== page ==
The global biogeography of microorganisms remains poorly resolved, which limits the current understanding of microbial resilience toward environmental changes. Using high-throughput 16S rRNA gene amplicon sequencing, we characterized the microbial diversity of terrestrial and lacustrine biofilms from the Arctic, Antarctic and temperate regions. Our analyses suggest that bacterial community compositions at the poles are more similar to each other than they are to geographically closer temperate habitats, with 32% of all operational taxonomic units (OTUs) co-occurring in both polar regions. While specific microbial taxa were confined to distinct regions, representing potentially endemic populations, the percentage of cosmopolitan taxa was higher in Arctic (43%) than in Antarctic samples (36%). The overlap in polar microbial OTUs may be explained by natural or anthropogenically-mediated dispersal in combination with environmental filtering. Current and future changing environmental conditions may enhance microbial invasion, establishment of cosmopolitan genotypes and loss of endemic taxa.

  • 4. Mantzouki, Evanthia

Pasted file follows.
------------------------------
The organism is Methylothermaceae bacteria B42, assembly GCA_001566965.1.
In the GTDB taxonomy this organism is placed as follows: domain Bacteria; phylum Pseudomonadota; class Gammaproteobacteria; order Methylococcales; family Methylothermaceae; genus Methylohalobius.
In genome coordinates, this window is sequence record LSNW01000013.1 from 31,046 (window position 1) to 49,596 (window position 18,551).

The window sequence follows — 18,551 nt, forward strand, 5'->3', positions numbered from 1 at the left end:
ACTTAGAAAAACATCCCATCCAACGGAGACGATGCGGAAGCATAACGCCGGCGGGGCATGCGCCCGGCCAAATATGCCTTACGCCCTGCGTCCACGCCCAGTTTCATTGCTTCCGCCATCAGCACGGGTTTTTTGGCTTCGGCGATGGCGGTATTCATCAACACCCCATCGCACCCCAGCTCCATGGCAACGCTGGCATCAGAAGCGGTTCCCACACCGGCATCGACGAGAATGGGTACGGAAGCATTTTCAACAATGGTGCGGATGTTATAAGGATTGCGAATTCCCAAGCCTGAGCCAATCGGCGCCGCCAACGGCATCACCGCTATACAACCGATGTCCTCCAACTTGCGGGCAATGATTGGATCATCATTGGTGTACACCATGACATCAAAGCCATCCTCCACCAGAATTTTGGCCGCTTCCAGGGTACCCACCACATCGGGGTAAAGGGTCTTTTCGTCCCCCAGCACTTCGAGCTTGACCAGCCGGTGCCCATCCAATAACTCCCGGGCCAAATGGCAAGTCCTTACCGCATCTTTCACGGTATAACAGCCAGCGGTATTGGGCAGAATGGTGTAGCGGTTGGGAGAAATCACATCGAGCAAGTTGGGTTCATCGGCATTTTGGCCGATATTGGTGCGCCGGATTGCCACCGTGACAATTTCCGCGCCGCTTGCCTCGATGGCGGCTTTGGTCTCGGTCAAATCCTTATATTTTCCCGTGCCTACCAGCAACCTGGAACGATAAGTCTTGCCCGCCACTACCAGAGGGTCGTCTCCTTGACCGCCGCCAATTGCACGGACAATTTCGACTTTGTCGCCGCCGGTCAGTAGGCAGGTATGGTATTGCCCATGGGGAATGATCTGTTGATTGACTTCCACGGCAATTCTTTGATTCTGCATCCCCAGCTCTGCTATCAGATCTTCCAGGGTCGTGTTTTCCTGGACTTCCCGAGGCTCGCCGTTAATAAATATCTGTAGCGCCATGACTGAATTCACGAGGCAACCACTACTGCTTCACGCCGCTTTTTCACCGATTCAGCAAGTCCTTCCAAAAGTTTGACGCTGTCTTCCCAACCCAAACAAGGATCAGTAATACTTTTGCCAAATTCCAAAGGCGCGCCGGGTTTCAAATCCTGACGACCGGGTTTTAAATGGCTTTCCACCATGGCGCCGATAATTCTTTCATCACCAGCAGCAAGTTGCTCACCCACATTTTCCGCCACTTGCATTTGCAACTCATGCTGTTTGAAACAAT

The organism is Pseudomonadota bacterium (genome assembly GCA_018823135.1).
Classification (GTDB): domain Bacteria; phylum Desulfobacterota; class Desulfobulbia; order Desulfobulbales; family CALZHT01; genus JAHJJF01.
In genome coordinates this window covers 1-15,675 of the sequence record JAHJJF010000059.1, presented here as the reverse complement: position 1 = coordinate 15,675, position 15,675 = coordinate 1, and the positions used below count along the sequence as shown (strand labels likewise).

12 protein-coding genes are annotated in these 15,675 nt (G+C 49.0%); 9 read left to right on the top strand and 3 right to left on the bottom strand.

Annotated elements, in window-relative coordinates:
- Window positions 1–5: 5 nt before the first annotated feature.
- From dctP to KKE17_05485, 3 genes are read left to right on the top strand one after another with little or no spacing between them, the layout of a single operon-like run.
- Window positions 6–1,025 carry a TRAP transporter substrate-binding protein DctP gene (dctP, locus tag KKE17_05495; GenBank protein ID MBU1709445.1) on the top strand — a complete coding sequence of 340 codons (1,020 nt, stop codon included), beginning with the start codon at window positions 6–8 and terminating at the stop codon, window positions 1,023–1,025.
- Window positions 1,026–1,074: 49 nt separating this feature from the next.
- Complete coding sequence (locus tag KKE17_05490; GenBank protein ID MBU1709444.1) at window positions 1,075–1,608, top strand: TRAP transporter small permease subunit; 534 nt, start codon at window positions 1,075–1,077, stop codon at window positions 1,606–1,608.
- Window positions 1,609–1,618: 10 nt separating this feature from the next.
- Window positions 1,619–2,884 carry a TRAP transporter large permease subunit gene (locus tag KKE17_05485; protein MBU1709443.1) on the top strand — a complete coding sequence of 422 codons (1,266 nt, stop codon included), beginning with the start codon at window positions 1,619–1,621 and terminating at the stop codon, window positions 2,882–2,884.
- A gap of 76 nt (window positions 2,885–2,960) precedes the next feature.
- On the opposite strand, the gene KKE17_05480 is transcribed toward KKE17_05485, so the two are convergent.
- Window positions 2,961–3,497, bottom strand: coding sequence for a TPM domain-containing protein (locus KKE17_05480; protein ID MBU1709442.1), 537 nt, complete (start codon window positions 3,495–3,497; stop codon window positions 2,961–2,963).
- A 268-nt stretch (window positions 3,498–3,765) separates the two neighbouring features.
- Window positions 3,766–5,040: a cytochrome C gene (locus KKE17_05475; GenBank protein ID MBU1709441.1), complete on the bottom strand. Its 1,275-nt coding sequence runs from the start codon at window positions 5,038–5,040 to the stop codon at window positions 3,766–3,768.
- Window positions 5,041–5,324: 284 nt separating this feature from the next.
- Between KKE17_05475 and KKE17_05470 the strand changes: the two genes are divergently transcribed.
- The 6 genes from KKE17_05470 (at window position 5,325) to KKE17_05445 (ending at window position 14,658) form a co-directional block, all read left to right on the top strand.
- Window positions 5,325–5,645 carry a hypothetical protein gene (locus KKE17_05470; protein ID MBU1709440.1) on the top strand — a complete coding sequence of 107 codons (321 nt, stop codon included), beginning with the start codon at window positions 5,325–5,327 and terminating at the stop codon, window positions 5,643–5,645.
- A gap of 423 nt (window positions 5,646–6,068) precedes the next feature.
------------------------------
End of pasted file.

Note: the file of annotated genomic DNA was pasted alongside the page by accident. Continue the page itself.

et al.
    Beklioǧlu, Meryem
    Brookes, Justin D.
    de Senerpont Domis, Lisette Nicole
    Dugan, Hilary A.
    Doubek, Jonathan P.
    Grossart, Hans-Peter
    Nejstgaard, Jens C.
    Pollard, Amina I.
    Ptacnik, Robert
    Rose, Kevin C.
    Sadro, Steven
    Seelen, Laura
    Skaff, Nicholas K.
    Teubner, Katrin
    Weyhenmeyer, Gesa A.
    Uppsala University, Disciplinary Domain of Science and Technology, Biology, Department of Ecology and Genetics, Limnology.
    Ibelings, Bastiaan W.
    Snapshot Surveys for Lake Monitoring, More Than a Shot in the Dark2018In: Frontiers in Ecology and Evolution, E-ISSN 2296-701X, Vol. 6, article id 201Article in journal (Refereed)
  • 5.
    Morinay, Jennifer
    et al.
    Uppsala University, Disciplinary Domain of Science and Technology, Biology, Department of Ecology and Genetics, Animal ecology. Univ Claude Bernard Lyon 1, Univ Lyon, Lab Biometrie & Biol Evolut, CNRS,UMR 5558, Villeurbanne, France.
    Forsman, Jukka Tapio
    Univ Oulu, Dept Ecol & Genet, Oulu, Finland.
    Kivelä, Sami M.
    Univ Oulu, Dept Ecol & Genet, Oulu, Finland; Univ Tartu, Inst Ecol & Earth Sci, Dept Zool, Tartu, Estonia.
    Gustafsson, Lars
    Uppsala University, Disciplinary Domain of Science and Technology, Biology, Department of Ecology and Genetics, Animal ecology.
    Doligez, Blandine
    Univ Claude Bernard Lyon 1, Univ Lyon, Lab Biometrie & Biol Evolut, CNRS,UMR 5558, Villeurbanne, France.
    Heterospecific nest site copying behavior in a wild bird: assessing the influence of genetics and past experience on a joint breeding phenotype2018In: Frontiers in Ecology and Evolution, E-ISSN 2296-701X, Vol. 5, no 167Article in journal (Refereed)
    Abstract [en]